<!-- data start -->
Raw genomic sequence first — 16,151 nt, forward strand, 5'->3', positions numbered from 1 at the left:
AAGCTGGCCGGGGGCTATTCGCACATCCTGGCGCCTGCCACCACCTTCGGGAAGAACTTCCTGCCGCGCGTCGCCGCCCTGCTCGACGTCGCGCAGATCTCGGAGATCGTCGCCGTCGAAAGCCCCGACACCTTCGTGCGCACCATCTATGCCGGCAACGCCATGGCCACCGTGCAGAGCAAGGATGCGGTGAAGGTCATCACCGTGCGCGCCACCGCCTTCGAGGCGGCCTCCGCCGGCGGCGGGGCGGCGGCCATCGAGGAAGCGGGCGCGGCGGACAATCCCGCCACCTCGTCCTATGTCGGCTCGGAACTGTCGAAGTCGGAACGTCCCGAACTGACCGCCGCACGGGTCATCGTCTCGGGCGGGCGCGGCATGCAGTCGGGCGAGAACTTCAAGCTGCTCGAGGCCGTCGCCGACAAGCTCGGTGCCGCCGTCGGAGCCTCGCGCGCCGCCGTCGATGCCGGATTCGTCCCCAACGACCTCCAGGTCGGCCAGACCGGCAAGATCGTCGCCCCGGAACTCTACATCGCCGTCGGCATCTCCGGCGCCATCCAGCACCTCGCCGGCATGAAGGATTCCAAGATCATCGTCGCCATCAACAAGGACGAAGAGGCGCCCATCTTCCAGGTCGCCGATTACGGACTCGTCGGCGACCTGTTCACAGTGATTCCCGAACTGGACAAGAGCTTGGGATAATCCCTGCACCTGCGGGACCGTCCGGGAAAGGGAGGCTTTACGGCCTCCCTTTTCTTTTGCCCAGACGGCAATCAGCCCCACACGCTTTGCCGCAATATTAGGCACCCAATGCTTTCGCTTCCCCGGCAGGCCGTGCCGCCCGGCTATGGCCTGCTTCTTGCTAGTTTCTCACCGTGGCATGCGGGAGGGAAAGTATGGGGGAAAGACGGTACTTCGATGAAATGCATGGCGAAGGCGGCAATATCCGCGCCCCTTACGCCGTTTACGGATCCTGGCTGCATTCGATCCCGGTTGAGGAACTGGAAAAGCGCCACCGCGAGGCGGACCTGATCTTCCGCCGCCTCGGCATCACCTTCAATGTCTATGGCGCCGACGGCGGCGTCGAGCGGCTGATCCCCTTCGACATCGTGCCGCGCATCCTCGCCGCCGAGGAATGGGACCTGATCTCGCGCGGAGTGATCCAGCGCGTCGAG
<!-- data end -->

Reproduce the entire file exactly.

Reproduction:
Raw genomic sequence first — 16,151 nt, forward strand, 5'->3', positions numbered from 1 at the left:
AAGCTGGCCGGGGGCTATTCGCACATCCTGGCGCCTGCCACCACCTTCGGGAAGAACTTCCTGCCGCGCGTCGCCGCCCTGCTCGACGTCGCGCAGATCTCGGAGATCGTCGCCGTCGAAAGCCCCGACACCTTCGTGCGCACCATCTATGCCGGCAACGCCATGGCCACCGTGCAGAGCAAGGATGCGGTGAAGGTCATCACCGTGCGCGCCACCGCCTTCGAGGCGGCCTCCGCCGGCGGCGGGGCGGCGGCCATCGAGGAAGCGGGCGCGGCGGACAATCCCGCCACCTCGTCCTATGTCGGCTCGGAACTGTCGAAGTCGGAACGTCCCGAACTGACCGCCGCACGGGTCATCGTCTCGGGCGGGCGCGGCATGCAGTCGGGCGAGAACTTCAAGCTGCTCGAGGCCGTCGCCGACAAGCTCGGTGCCGCCGTCGGAGCCTCGCGCGCCGCCGTCGATGCCGGATTCGTCCCCAACGACCTCCAGGTCGGCCAGACCGGCAAGATCGTCGCCCCGGAACTCTACATCGCCGTCGGCATCTCCGGCGCCATCCAGCACCTCGCCGGCATGAAGGATTCCAAGATCATCGTCGCCATCAACAAGGACGAAGAGGCGCCCATCTTCCAGGTCGCCGATTACGGACTCGTCGGCGACCTGTTCACAGTGATTCCCGAACTGGACAAGAGCTTGGGATAATCCCTGCACCTGCGGGACCGTCCGGGAAAGGGAGGCTTTACGGCCTCCCTTTTCTTTTGCCCAGACGGCAATCAGCCCCACACGCTTTGCCGCAATATTAGGCACCCAATGCTTTCGCTTCCCCGGCAGGCCGTGCCGCCCGGCTATGGCCTGCTTCTTGCTAGTTTCTCACCGTGGCATGCGGGAGGGAAAGTATGGGGGAAAGACGGTACTTCGATGAAATGCATGGCGAAGGCGGCAATATCCGCGCCCCTTACGCCGTTTACGGATCCTGGCTGCATTCGATCCCGGTTGAGGAACTGGAAAAGCGCCACCGCGAGGCGGACCTGATCTTCCGCCGCCTCGGCATCACCTTCAATGTCTATGGCGCCGACGGCGGCGTCGAGCGGCTGATCCCCTTCGACATCGTGCCGCGCATCCTCGCCGCCGAGGAATGGGACCTGATCTCGCGCGGAGTGATCCAGCGCGTCGAG